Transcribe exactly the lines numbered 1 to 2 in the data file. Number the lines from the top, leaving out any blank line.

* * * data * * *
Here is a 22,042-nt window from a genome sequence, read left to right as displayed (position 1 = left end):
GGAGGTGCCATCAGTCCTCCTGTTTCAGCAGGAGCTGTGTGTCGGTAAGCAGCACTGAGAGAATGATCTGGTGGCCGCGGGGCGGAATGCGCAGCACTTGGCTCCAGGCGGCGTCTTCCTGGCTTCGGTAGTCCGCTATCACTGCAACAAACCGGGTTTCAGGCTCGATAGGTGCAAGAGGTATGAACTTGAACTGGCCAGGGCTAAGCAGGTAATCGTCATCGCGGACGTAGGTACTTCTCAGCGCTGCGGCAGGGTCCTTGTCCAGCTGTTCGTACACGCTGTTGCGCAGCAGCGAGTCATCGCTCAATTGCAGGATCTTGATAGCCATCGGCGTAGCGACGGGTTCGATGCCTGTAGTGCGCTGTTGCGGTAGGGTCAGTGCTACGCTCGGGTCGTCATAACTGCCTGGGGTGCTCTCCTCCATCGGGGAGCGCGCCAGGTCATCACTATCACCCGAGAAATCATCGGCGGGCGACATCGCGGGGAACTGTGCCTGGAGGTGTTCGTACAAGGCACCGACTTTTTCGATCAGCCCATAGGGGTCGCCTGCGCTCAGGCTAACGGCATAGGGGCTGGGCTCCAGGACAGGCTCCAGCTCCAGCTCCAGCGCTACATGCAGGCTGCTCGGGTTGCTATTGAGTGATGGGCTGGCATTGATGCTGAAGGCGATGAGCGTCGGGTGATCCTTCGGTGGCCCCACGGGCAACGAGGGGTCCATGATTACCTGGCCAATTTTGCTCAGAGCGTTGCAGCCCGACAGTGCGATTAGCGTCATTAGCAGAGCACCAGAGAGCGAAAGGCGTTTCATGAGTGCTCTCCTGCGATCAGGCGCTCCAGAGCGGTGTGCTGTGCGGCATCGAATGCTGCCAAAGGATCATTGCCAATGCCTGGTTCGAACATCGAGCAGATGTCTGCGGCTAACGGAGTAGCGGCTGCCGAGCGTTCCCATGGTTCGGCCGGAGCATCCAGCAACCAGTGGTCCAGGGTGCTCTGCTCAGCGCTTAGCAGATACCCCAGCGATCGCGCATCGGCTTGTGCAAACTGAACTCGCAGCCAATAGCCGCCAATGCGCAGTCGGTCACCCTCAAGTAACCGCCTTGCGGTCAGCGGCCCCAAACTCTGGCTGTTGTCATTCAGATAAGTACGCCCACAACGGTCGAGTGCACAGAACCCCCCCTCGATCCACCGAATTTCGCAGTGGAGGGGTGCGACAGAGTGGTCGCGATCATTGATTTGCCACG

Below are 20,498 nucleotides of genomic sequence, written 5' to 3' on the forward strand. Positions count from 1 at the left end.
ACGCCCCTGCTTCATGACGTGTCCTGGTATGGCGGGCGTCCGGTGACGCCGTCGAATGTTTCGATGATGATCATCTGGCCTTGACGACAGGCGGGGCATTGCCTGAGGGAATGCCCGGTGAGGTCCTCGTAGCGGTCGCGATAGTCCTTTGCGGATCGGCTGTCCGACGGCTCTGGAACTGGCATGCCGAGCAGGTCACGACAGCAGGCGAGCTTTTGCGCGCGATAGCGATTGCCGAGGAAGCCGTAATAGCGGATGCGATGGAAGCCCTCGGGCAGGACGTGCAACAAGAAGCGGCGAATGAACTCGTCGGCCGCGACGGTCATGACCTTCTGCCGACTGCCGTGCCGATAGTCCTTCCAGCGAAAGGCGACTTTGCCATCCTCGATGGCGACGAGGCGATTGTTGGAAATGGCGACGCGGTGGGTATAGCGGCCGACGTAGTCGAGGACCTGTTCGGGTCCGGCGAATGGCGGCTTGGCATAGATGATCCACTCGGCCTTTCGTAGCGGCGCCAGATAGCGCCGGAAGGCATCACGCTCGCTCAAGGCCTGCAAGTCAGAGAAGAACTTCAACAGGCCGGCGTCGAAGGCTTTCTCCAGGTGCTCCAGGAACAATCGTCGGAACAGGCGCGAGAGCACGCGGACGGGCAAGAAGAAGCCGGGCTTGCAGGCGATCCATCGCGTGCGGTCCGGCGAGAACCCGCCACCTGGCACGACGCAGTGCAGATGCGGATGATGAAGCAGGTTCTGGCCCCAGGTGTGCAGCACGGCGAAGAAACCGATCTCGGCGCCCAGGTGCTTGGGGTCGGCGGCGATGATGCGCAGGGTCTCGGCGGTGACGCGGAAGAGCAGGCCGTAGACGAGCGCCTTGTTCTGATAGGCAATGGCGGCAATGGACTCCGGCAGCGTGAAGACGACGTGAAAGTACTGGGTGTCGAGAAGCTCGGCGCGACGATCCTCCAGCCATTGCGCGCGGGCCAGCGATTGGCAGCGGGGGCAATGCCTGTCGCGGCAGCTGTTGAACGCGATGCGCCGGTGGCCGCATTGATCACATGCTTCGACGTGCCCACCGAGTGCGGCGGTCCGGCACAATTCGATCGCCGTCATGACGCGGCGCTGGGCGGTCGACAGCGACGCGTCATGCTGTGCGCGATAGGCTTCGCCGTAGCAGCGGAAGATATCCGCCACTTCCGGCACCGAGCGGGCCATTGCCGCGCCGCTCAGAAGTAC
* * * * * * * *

Here is a 22,042-nt window from a genome sequence, read left to right as displayed (position 1 = left end):
GGAGGTGCCATCAGTCCTCCTGTTTCAGCAGGAGCTGTGTGTCGGTAAGCAGCACTGAGAGAATGATCTGGTGGCCGCGGGGCGGAATGCGCAGCACTTGGCTCCAGGCGGCGTCTTCCTGGCTTCGGTAGTCCGCTATCACTGCAACAAACCGGGTTTCAGGCTCGATAGGTGCAAGAGGTATGAACTTGAACTGGCCAGGGCTAAGCAGGTAATCGTCATCGCGGACGTAGGTACTTCTCAGCGCTGCGGCAGGGTCCTTGTCCAGCTGTTCGTACACGCTGTTGCGCAGCAGCGAGTCATCGCTCAATTGCAGGATCTTGATAGCCATCGGCGTAGCGACGGGTTCGATGCCTGTAGTGCGCTGTTGCGGTAGGGTCAGTGCTACGCTCGGGTCGTCATAACTGCCTGGGGTGCTCTCCTCCATCGGGGAGCGCGCCAGGTCATCACTATCACCCGAGAAATCATCGGCGGGCGACATCGCGGGGAACTGTGCCTGGAGGTGTTCGTACAAGGCACCGACTTTTTCGATCAGCCCATAGGGGTCGCCTGCGCTCAGGCTAACGGCATAGGGGCTGGGCTCCAGGACAGGCTCCAGCTCCAGCTCCAGCGCTACATGCAGGCTGCTCGGGTTGCTATTGAGTGATGGGCTGGCATTGATGCTGAAGGCGATGAGCGTCGGGTGATCCTTCGGTGGCCCCACGGGCAACGAGGGGTCCATGATTACCTGGCCAATTTTGCTCAGAGCGTTGCAGCCCGACAGTGCGATTAGCGTCATTAGCAGAGCACCAGAGAGCGAAAGGCGTTTCATGAGTGCTCTCCTGCGATCAGGCGCTCCAGAGCGGTGTGCTGTGCGGCATCGAATGCTGCCAAAGGATCATTGCCAATGCCTGGTTCGAACATCGAGCAGATGTCTGCGGCTAACGGAGTAGCGGCTGCCGAGCGTTCCCATGGTTCGGCCGGAGCATCCAGCAACCAGTGGTCCAGGGTGCTCTGCTCAGCGCTTAGCAGATACCCCAGCGATCGCGCATCGGCTTGTGCAAACTGAACTCGCAGCCAATAGCCGCCAATGCGCAGTCGGTCACCCTCAAGTAACCGCCTTGCGGTCAGCGGCCCCAAACTCTGGCTGTTGTCATTCAGATAAGTACGCCCACAACGGTCGAGTGCACAGAACCCCCCCTCGATCCACCGAATTTCGCAGTGGAGGGGTGCGACAGAGTGGTCGCGATCATTGATTTGCCACG